Archives for January, 2009

Excellent news

…for we caffeine addicts.  I’m going to go pour myself another cup.

The Giant Tiger Beetle Amblycheila cylindriformis is a tank of an insect, at 35mm in length the largest tiger beetle in North America.   Unlike the more familiar day-active Cicindela tiger beetles, the flightless Amblycheila lumbers about at night, catching hapless insects in its massive jaws. Photographing Amblycheila was difficult on account of the insect’s shiny…

Black backgrounds in macro photography?

Dalantech over at the No Cropping Zone writes: From time to time I see people argue about the backgrounds in macro images, and about how dark backgrounds don’t look natural –whatever the heck that means. Seriously what’s natural about macro photography? Do you see all the detail in a bee’s compound eye or the tiny…

Feeling too skinny?

I know you’re terribly bored with ants, ants, ants all the time here at Myrmecos Blog.  So that’s why we’re bringing you something different.  It’s an ad from the 60’s letting you know about an exciting new product for putting on a few pounds: For some reason it was lying around the entomology office this…

Wednesday links

Not much time to blog today. Instead, some links: Roberto Keller has wonderfully detailed SEMs of the clypeal pegs  of amblyoponine ants. Douglas Adams’ Jeremy Lee’s view of Australia is spot on, except for the bit about snakes, which are worse than Adams Lee thinks.  (h/t John Wilkins) The New Scientist lists their most stunning…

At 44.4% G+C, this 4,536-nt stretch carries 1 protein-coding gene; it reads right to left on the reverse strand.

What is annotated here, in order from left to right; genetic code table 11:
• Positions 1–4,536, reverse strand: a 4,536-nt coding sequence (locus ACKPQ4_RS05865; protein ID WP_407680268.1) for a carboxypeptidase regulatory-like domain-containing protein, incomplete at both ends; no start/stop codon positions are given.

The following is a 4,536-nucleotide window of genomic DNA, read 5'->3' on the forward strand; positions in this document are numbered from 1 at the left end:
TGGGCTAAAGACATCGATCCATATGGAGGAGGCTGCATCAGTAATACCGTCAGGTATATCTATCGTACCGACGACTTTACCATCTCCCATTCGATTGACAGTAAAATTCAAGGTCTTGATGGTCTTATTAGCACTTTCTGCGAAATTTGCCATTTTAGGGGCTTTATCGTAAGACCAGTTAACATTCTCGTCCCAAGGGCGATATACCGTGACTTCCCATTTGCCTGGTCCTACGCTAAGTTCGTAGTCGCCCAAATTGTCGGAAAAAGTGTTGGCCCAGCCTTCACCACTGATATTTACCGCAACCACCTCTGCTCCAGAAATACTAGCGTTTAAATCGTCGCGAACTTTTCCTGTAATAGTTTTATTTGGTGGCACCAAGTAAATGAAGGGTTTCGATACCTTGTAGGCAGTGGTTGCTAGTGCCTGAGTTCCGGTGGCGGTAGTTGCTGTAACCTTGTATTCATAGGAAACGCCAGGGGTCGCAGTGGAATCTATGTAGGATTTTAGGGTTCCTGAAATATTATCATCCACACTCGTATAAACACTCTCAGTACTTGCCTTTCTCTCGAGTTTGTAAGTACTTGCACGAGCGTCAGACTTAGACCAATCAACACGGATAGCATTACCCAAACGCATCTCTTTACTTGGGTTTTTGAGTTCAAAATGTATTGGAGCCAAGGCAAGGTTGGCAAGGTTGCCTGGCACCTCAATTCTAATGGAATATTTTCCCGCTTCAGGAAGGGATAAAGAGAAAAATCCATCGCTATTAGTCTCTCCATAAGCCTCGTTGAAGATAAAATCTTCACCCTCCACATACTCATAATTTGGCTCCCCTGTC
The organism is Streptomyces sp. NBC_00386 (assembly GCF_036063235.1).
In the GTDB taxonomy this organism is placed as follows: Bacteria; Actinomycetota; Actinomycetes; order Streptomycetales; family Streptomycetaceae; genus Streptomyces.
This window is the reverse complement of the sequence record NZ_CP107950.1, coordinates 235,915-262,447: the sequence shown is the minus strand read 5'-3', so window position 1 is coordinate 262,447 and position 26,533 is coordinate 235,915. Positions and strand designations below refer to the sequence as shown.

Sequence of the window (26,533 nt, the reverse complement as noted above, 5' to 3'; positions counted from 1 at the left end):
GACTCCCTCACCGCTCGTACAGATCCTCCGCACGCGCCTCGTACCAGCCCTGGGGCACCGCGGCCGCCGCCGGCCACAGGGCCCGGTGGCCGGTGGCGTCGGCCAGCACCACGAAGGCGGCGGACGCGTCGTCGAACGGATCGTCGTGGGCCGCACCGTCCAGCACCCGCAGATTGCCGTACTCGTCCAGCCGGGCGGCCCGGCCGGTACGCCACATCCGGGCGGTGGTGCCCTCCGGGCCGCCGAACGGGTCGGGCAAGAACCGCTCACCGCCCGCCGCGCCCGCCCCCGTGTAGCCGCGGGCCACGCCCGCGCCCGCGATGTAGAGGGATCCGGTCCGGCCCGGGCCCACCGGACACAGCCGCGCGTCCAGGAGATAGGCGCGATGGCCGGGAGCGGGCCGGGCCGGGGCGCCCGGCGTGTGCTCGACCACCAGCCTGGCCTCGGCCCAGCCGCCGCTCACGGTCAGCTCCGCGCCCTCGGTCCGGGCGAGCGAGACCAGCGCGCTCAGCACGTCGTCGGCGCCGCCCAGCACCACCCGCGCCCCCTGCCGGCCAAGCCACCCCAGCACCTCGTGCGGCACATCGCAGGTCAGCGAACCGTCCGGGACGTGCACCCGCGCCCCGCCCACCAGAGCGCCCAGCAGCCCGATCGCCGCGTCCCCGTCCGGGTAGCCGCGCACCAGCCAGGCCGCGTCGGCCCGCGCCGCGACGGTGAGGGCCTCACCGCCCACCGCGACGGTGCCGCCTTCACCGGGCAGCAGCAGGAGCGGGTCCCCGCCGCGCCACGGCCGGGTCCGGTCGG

Touring the Audubon Insectarium

New Orleans, January 2009 The first major public exhibit to open in New Orleans after Hurricane Katrina was the Audubon Nature Institute’s Insectarium.  We took advantage of a lull in our schedule last week to make the pilgrimage to what turns out to be a surprisingly ambitious operation.  It well exceeded our expectations.

A mystery ant

Over at the Ant Farm Forum they’re playing a round of Name That Ant*. This week’s challenge was posed by MarekB and is a particularly tough one.  Go on over to try your hand. *This sort of activity is certainly not geeky.

A textbook image: ant castes

Here’s an image I should have taken years ago.  It’s a stylized shot of the different castes in an ant colony, perfect for a textbook illustration of the morphological distinctions among males, gynes, and workers.  Better late than never, I suppose. photo details: Canon MP-E 65mm 1-5x macro lens on a Canon EOS 20D ISO…

Sunday Night Movie: Ha!

This is what happens when society teaches people to hate and fear insects: [youtube=]

The Canon MP-E 65mm 1-5x Macro Lens

Only one lens can take this shot If you’ve paid attention to insect photography over the past decade, you’ll likely have noticed that a single lens, Canon’s MP-E 1-5x macro, has come to dominate the market.  Every professional insect photographer I know owns one, and many of the dedicated amateurs do as well.  Indeed, some…